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State of Mind
Welcome to the Wisconsin collective

Spotting a Wisconsinite in the airport is a cinch. We wear our pride on our sleeves, hands and heads. We’re obsessively self-referential. But why?  

“Communities are tied together by a collective consciousness,” says Cary Costello, an associate professor of sociology at UW-Milwaukee. That bond is “made into reality by special items,” such as totem poles, sacred objects, flags or, in Wisconsin, T-shirts. The totemic may be “just a piece of fabric, nothing special about it,” he says, “but it’s a symbol of a group’s shared commitment to one another.” 

And Wisconsin’s commitment is fierce. “Collective consciousness is always thought to be strongest when people have the most in common,” he says. “We live in a place where people settle in, or they come back to have children.” 

These sacred symbols celebrate a Midwestern state genuinely fond of itself.

Souvenir Bandana  / $18
Headband, gift wrap, wall hanging – you decide. Local graphic designer Hannah Jablonski devised this ’50s-throwback bandana that serves as a hand-drawn map of the city’s lakefront (not to scale). Buy at hanmademilwaukee.com. 

 City of the Future T-shirt 
 / $20
Fred Gillich, the artist behind the brands MilRockee, Too Much Metal and Too Much Rock for One Hand, crafts attire that’s “optimistic and something my friends could be proud to wear while traveling.” Smart, pioneering Milwaukee is exploding, he says. Purchase at Too Much Metal, 207 E. Buffalo St., or at smacdesign.com.

Cutting Boards  $20-$30
Carver Al Petrie, owner of Faraway Farms in Manitowoc, crafts these food-safe boards out of cherry, maple and oak. “Wisconsin has a unique shape, and it brings out nice grains in the wood,” he says. Buy at wisconsinmade.com.

Wiskullsin T-shirt / $25.99
Started in 2008 by two friends needing a T-shirt for a rugby match, Wiskullsin resonates with the city’s edgier shadow-self. It boasts hats, undies, hoodies and what “should have been our first product: the Wiskullsin skateboard,” says owner Joe Wisniewski (top). Buy at wiskullsin.bigcartel.com.

Wisconsin Necklaces / $55
Stevie Koerner admires Wisconsin from afar by cutting state-shaped necklaces from 99.9 percent pure silver. The Chicagoan says she appreciates Milwaukee’s down-to-earth character. Hence the heart. Welcome, Stevie, to the collective consciousness. Buy at imakeshinythings.com.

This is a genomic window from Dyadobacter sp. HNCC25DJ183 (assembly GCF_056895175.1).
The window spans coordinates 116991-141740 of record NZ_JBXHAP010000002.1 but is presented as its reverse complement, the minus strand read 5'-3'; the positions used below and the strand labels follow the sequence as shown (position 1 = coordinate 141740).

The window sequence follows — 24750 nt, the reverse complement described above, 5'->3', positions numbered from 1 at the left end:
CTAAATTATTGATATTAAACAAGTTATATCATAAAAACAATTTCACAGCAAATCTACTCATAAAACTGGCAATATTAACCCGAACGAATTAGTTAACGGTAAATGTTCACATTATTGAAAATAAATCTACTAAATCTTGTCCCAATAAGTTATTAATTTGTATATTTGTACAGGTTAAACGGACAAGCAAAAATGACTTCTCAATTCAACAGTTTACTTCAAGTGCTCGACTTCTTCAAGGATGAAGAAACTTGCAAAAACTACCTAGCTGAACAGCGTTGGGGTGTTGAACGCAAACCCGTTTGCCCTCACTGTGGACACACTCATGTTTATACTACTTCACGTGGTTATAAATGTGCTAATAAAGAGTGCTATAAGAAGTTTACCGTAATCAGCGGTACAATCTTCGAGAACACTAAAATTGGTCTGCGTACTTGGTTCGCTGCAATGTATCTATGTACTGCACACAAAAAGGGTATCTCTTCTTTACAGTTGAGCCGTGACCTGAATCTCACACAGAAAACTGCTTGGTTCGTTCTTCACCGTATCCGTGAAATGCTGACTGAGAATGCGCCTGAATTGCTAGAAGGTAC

Messenger Bags & Key chains / $80 and $8-$16
Milwaukee native Paul Isaac Dobratz has lived all over the city and takes his inspiration from its diversity. His label, Crispin Style, makes brightly colored leather, Wisconsin-centric key chains and vinyl messenger bags styled like baseball jerseys. Find his designs at ReThreads, 2943 N. Humboldt Blvd., and Luv Unlimited, 2649 S. Kinnickinnic Ave.

Made in Wisconsin Onesies  / $12
Badger State baby pride? Indeed. Madisonian Rosy Hawbaker screen-prints these infant staples with hilarious flair. Buy at etsy.com/shop/recreativecrafts.

Cream City Speaks Poster  / $30
Like a ransom note, this collage was pieced together from nearly 5,000 magazine, menu and brochure clippings. Artist Jennifer Lockwood says it took about 3,000 hours to assemble an image resembling the city’s skyline. “Each person or place in the city is like a little brick or cobblestone,” she says. “Without that person or thing, Milwaukee wouldn’t be as great as it is.” Buy at wisconline.com.

Wisconsin Tattoos / $60-$75, on average
Artists at Atomic Tattoos on North Avenue estimate they’ve inked more than 100 Wisconsin-themed tattoos in recent years. Grammy winner Justin Vernon (of Bon Iver, pictured) has an outline of the state on his upper chest. Tim Cigelske, running coach and Marquette PR specialist, has a similar design on his right bicep. “It helps when I’m traveling, and I can show people exactly where I’m from by pointing it out on my bicep,” he says. Mark yourself at Atomic Tattoo, 1507 E. North Ave.

Wiskullsin photo by Josh Rickun, Vernon photo by Mads Teglers

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